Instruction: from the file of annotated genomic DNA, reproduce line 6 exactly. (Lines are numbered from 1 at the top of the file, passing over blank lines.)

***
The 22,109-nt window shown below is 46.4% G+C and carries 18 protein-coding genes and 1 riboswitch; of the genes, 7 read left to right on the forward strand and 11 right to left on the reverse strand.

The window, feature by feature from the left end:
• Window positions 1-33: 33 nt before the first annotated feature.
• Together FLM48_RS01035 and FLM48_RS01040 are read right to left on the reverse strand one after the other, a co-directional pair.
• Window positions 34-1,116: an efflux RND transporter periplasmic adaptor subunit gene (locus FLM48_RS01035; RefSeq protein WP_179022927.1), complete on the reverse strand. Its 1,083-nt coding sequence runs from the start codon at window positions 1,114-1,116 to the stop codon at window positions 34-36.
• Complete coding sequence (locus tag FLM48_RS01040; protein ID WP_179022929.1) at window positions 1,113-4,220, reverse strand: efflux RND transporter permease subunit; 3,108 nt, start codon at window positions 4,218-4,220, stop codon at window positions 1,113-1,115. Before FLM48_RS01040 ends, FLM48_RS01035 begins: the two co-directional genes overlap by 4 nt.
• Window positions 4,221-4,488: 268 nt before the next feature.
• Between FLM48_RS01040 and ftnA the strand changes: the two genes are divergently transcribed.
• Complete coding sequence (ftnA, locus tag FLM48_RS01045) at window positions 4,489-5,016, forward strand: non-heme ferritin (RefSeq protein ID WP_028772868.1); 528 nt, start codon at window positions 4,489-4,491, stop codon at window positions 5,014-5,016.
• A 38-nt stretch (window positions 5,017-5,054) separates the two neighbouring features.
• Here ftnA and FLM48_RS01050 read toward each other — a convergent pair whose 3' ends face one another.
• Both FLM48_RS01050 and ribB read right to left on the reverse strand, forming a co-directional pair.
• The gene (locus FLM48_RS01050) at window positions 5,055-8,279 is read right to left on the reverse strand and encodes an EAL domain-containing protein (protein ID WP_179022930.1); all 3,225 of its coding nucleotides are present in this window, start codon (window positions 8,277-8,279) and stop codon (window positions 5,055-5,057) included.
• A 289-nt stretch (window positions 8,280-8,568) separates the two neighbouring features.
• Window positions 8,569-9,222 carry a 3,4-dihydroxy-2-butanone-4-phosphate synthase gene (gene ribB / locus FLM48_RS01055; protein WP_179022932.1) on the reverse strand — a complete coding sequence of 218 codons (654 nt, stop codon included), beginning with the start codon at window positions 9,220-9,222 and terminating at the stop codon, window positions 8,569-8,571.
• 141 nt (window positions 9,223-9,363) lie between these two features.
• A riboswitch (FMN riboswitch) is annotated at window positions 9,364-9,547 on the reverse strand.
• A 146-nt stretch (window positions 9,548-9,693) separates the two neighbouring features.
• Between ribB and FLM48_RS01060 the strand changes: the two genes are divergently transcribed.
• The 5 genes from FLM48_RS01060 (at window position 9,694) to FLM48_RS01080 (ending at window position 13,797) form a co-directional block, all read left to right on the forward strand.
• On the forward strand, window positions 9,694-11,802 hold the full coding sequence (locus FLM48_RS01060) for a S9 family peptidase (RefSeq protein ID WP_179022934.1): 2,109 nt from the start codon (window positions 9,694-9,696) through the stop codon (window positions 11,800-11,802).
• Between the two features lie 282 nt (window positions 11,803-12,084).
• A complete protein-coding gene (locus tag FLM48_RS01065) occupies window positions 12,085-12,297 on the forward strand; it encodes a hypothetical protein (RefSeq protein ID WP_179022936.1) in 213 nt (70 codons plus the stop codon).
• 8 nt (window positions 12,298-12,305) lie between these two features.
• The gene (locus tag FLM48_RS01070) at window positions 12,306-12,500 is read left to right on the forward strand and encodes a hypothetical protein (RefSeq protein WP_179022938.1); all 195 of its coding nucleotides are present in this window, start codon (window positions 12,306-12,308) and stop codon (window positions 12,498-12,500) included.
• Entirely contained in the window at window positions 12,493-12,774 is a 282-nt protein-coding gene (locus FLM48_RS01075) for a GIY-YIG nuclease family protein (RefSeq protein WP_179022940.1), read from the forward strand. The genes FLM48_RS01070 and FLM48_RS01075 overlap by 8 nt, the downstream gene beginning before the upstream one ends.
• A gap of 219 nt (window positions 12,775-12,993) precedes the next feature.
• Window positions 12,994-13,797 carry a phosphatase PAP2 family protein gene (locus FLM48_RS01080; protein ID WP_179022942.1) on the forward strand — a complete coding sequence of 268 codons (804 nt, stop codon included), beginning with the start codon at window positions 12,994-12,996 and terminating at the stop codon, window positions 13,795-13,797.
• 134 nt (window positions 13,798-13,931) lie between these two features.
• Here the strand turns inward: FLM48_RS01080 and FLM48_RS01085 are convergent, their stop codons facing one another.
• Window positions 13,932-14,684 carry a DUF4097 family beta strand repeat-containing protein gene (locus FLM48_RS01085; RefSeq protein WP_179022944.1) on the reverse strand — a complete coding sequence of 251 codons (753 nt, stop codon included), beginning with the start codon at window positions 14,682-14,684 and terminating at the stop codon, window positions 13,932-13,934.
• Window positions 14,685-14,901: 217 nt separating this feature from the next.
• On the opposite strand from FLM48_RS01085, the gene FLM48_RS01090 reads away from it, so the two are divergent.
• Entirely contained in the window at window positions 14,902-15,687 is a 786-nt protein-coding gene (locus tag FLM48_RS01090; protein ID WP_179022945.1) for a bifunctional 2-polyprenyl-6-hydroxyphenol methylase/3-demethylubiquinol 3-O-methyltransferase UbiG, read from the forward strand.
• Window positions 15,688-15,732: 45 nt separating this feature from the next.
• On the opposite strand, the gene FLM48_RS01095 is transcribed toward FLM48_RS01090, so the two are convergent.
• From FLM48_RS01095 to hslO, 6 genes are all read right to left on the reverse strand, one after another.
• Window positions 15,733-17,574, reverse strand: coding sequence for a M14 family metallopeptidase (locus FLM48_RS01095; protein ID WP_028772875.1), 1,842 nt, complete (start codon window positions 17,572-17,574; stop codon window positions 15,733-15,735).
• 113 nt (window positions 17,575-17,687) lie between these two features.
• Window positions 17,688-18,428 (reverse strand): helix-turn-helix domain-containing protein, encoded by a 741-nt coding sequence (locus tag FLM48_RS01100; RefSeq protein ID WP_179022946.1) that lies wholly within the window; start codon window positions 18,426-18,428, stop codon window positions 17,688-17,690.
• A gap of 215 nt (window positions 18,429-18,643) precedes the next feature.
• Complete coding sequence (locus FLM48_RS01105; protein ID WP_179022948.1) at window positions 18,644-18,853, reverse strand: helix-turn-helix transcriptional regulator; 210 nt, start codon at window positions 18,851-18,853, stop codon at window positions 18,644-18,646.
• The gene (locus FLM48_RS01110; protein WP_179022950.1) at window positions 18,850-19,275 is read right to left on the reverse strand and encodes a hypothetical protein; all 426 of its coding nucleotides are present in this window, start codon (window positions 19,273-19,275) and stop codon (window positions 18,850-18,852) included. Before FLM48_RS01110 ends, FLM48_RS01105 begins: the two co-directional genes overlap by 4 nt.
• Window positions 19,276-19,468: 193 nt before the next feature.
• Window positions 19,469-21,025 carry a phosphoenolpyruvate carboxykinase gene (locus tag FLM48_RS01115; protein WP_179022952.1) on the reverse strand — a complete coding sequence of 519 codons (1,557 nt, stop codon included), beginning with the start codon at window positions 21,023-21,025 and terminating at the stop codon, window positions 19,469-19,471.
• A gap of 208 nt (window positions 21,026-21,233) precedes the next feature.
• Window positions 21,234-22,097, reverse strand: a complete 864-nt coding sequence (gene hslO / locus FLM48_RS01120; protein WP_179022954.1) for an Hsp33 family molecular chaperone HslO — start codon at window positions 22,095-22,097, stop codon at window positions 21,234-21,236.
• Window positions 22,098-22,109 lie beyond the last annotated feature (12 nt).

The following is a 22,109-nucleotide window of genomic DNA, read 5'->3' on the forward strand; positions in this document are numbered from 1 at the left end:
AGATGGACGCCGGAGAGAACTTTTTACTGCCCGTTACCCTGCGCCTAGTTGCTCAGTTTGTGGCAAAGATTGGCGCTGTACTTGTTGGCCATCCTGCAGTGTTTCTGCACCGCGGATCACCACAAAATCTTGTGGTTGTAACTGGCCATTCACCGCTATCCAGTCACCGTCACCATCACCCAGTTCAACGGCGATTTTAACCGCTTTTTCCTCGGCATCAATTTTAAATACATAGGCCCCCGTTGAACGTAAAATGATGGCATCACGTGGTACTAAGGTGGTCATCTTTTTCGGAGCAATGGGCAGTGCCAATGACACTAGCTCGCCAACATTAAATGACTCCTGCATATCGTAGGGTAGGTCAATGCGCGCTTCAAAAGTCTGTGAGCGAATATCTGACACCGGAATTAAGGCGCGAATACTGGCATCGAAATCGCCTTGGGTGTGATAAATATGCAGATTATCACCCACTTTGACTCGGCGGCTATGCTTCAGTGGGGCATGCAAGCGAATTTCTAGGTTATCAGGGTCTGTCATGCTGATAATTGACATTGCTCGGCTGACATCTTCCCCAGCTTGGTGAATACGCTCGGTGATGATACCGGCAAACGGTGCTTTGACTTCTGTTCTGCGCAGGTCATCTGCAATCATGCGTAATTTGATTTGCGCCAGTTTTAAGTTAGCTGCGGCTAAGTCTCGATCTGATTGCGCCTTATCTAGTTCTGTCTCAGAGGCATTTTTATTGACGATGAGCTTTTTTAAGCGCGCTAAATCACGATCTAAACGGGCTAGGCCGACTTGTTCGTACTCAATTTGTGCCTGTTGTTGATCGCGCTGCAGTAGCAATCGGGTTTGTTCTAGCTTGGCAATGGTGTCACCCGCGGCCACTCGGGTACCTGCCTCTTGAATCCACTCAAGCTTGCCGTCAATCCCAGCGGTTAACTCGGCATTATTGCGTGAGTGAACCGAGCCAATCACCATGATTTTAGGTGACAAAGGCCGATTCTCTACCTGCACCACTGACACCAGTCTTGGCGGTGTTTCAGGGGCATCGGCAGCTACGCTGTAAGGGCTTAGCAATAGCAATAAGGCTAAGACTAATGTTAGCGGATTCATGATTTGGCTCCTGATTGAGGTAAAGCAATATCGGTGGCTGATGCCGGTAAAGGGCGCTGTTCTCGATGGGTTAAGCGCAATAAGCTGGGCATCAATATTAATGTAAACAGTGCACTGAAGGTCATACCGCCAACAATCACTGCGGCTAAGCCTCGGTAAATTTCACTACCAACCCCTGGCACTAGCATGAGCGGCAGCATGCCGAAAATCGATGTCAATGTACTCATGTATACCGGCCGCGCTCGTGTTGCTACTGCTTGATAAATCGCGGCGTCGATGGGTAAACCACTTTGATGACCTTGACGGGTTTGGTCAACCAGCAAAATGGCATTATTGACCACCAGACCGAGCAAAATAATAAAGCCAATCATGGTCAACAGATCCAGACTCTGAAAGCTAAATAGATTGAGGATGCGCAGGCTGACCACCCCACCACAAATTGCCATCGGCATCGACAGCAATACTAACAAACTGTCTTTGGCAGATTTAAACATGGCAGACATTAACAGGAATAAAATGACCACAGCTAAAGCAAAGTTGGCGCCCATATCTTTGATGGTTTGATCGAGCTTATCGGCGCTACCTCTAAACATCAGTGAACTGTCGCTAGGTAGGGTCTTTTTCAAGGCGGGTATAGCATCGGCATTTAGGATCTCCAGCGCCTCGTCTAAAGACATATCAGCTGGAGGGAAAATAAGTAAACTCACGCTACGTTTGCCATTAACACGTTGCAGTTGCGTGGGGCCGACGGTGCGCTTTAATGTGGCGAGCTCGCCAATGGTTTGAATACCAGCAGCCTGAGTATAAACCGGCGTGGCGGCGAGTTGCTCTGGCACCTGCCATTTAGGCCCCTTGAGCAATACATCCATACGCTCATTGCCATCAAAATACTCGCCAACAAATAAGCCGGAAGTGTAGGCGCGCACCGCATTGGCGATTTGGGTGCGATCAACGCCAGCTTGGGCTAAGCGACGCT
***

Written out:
• Complete coding sequence (locus tag FLM48_RS01040; protein ID WP_179022929.1) at window positions 1,113-4,220, reverse strand: efflux RND transporter permease subunit; 3,108 nt, start codon at window positions 4,218-4,220, stop codon at window positions 1,113-1,115. Before FLM48_RS01040 ends, FLM48_RS01035 begins: the two co-directional genes overlap by 4 nt.